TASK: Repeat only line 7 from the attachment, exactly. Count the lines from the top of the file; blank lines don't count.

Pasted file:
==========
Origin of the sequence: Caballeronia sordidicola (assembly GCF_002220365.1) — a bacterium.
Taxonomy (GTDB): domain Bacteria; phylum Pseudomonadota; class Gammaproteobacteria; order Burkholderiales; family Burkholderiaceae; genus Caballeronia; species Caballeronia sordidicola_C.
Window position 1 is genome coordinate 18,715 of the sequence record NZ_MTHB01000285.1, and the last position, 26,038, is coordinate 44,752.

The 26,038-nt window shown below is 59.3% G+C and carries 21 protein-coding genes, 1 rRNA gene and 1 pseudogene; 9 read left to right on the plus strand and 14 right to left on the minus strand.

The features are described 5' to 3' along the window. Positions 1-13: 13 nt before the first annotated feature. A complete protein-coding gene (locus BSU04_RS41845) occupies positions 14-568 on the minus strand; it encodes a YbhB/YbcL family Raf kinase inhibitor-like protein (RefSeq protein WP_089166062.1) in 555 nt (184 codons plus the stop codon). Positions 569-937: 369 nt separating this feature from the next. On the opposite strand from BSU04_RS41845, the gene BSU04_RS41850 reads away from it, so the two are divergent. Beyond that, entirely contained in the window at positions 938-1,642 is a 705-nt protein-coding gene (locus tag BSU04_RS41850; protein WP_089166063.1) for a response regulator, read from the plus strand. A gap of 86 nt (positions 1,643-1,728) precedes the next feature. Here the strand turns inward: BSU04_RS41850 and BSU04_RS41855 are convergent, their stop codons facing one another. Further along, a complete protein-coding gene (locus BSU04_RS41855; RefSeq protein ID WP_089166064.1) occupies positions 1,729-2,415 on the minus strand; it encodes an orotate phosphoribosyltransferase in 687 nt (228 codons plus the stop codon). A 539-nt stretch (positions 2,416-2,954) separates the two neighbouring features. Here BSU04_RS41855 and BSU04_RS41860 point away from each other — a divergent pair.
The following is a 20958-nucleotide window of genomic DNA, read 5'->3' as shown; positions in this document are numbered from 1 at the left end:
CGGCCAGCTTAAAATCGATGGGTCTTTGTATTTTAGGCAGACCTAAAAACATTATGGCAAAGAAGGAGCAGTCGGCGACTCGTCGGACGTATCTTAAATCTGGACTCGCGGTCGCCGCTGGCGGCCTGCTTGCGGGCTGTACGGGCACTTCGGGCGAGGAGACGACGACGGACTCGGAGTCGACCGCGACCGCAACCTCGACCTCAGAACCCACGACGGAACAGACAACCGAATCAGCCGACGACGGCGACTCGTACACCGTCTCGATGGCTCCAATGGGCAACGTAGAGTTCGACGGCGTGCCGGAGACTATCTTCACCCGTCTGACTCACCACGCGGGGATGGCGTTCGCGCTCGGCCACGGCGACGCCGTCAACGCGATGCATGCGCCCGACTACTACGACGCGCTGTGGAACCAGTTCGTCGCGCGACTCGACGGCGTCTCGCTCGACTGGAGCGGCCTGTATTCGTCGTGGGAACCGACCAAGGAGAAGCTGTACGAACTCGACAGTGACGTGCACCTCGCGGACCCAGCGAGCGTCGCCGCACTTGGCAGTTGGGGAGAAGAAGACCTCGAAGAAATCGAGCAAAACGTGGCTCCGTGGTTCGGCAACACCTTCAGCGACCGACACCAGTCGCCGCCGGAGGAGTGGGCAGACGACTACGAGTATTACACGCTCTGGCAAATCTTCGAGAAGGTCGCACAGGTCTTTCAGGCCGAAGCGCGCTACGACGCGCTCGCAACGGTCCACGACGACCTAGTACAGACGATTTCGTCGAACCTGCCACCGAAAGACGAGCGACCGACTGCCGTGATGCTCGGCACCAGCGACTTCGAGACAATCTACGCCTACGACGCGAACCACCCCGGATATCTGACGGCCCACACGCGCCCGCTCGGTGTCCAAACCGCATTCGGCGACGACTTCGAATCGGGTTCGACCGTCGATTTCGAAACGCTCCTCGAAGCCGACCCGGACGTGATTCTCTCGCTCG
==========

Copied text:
CGGCCAGCTTAAAATCGATGGGTCTTTGTATTTTAGGCAGACCTAAAAACATTATGGCAAAGAAGGAGCAGTCGGCGACTCGTCGGACGTATCTTAAATCTGGACTCGCGGTCGCCGCTGGCGGCCTGCTTGCGGGCTGTACGGGCACTTCGGGCGAGGAGACGACGACGGACTCGGAGTCGACCGCGACCGCAACCTCGACCTCAGAACCCACGACGGAACAGACAACCGAATCAGCCGACGACGGCGACTCGTACACCGTCTCGATGGCTCCAATGGGCAACGTAGAGTTCGACGGCGTGCCGGAGACTATCTTCACCCGTCTGACTCACCACGCGGGGATGGCGTTCGCGCTCGGCCACGGCGACGCCGTCAACGCGATGCATGCGCCCGACTACTACGACGCGCTGTGGAACCAGTTCGTCGCGCGACTCGACGGCGTCTCGCTCGACTGGAGCGGCCTGTATTCGTCGTGGGAACCGACCAAGGAGAAGCTGTACGAACTCGACAGTGACGTGCACCTCGCGGACCCAGCGAGCGTCGCCGCACTTGGCAGTTGGGGAGAAGAAGACCTCGAAGAAATCGAGCAAAACGTGGCTCCGTGGTTCGGCAACACCTTCAGCGACCGACACCAGTCGCCGCCGGAGGAGTGGGCAGACGACTACGAGTATTACACGCTCTGGCAAATCTTCGAGAAGGTCGCACAGGTCTTTCAGGCCGAAGCGCGCTACGACGCGCTCGCAACGGTCCACGACGACCTAGTACAGACGATTTCGTCGAACCTGCCACCGAAAGACGAGCGACCGACTGCCGTGATGCTCGGCACCAGCGACTTCGAGACAATCTACGCCTACGACGCGAACCACCCCGGATATCTGACGGCCCACACGCGCCCGCTCGGTGTCCAAACCGCATTCGGCGACGACTTCGAATCGGGTTCGACCGTCGATTTCGAAACGCTCCTCGAAGCCGACCCGGACGTGATTCTCTCGCTCG